tod news

Port Authority Bus Terminal Plans Raise Questions on Cost, Timing

Estimates range from $7.5 billion to $10.5 billion in as many as 15 years
Andrew Tangel | The Wall Street Journal


Buses wait in line to enter the Port Authority Bus Terminal last April. PHOTO: BLOOMBERG NEWS

Commuters and visitors to New York City stand to get a new Port Authority Bus Terminal one day, maybe in Midtown West or perhaps even in New Jersey.


But how much it would cost, where to put it and how long it would take to build are up in the air—controversial questions facing the operator of Manhattan’s aging, crowded and widely unloved bus depot west of Times Square.


Commissioners who oversee the Port Authority of New York and New Jersey chewed over five proposals for replacing the terminal, which was built in 1950 and is among the country’s busiest transportation hubs, with about 7,000 buses a day.


They grappled with sticker shock: Construction costs estimated by the authority’s staff and consultants ranged from $7.5 billion to $10.5 billion in as many as 15 years.


Those tentative price tags didn’t include windfalls the authority could reap from development rights—the proposals included possible skyscrapers by the Lincoln Tunnel.


Nor did estimates include projected operating revenue for the terminal, which the authority says currently loses $100 million a year.


For some, price was a secondary consideration: “What difference does it make what it costs? We have to do it,” said David Steiner, an authority commissioner from New Jersey. “Without it, we’re out of business. We’re there to transport the people from New Jersey to New York and back.”


The options included replacing the terminal of approximately 1.5 million square feet, expanding it, or moving it nearby and erecting skyscrapers as well as a bus garage. A temporary bus terminal could go up during construction.


The most expensive option presented on Thursday to the Port Authority’s board would cost an estimated $10.5 billion.


This proposal would build a bus terminal on the existing site but expand it west to accommodate expected growth in bus ridership by 2040.


A skyscraper would rise at Eighth Avenue and 42nd Street, but this scenario would yield the least funding from development rights and would require a temporary depot during construction.


The cheapest proposal, at $7.5 billion, would entail a smaller terminal between Ninth and Eleventh avenues and 39th to 40th streets.


This option would have bus parking and staging areas, but construction wouldn’t include a temporary depot. It could yield a development boon and take as few as 11 years, but could only accommodate little more than half the commuter demand expected in a quarter-century.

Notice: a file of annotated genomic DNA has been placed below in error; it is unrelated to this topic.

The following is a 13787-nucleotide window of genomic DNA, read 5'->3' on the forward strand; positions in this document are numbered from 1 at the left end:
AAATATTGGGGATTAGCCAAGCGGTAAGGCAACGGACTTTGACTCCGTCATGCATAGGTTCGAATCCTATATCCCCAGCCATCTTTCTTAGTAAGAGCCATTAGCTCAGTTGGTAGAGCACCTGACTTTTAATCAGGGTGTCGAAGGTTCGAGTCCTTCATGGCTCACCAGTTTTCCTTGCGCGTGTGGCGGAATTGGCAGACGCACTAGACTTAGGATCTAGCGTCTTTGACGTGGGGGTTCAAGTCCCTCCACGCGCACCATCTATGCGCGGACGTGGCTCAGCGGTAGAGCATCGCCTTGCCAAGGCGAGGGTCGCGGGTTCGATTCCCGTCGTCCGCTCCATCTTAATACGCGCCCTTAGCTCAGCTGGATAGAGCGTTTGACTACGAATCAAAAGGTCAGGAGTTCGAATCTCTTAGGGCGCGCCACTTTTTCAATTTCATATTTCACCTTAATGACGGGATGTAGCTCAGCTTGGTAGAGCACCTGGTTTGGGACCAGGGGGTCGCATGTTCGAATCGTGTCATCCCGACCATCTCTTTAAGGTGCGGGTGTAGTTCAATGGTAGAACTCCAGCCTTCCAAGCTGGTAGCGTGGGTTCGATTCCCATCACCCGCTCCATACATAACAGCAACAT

One option was off the table: An authority official said rehabilitation won’t work. Massive concrete slabs carrying heavy busloads are approaching obsolescence, Port Authority official Cedrick Fulton said.


Repairs disrupt the terminal’s tightly choreographed operations; a breakdown or weather can delay trips or back up buses on the street, he said.


“The terminal is just old,” Mr. Fulton said. “We’re facing significant infrastructure issues.”


Scott Rechler, a New Yorker who is Port Authority’s vice chairman, questioned whether building a bus terminal across the Hudson River in New Jersey might save billions of dollars that could somehow fund a way to funnel bus riders onto the New York City subway system.


Expanding passenger rail service between both states has been something of a holy grail for political leaders and transportation experts.


Mr. Rechler alluded to an earlier plan to connect the 7 train to Secaucus, N.J., and noted Amtrak’s unfunded plan to build two new passenger railroad tunnels under the Hudson River.


“We shouldn’t ignore the fact that we have two problems that we’ve got to solve and maybe there’s a solution that solves both,” Mr. Rechler said.


Veronica Vanterpool, executive director of the Tri-State Transportation Campaign, urged scrutiny of the price, citing “a troubling trend to inflate the cost of transit projects as a justification for killing them.”


Port Authority officials planned to set up a committee to focus on the bus terminal as they weigh alternatives, and Chairman John Degnansuggested a final plan could emerge by the end of the year.


The Port Authority, looking to move past its recent scandal-marred history, wants to is looking to refocus on the region’s transportation needs.


“We need to lead,” Mr. Degnan said, calling for moving quickly on a new terminal. “It can’t wait any longer.”


At the Port Authority Bus Terminal on Thursday, commuters faced an out-of-service up escalator and a broken electronic information display board flicking gray.


“It’s always 10 or 15 minutes late,” Emanuel Mayorga, 28 years old, said of the bus he takes between the city and Ridgefield Park, N.J. “It probably could look nicer,” he added of the terminal.


Passenger discontent wasn’t unanimous. Stan Jakubaszek, a retired architect who lives in Hasbrouck Heights, N.J., offered some faint praise.


“It’s not bad,” he said. “I’ve been in a lot of train stations.”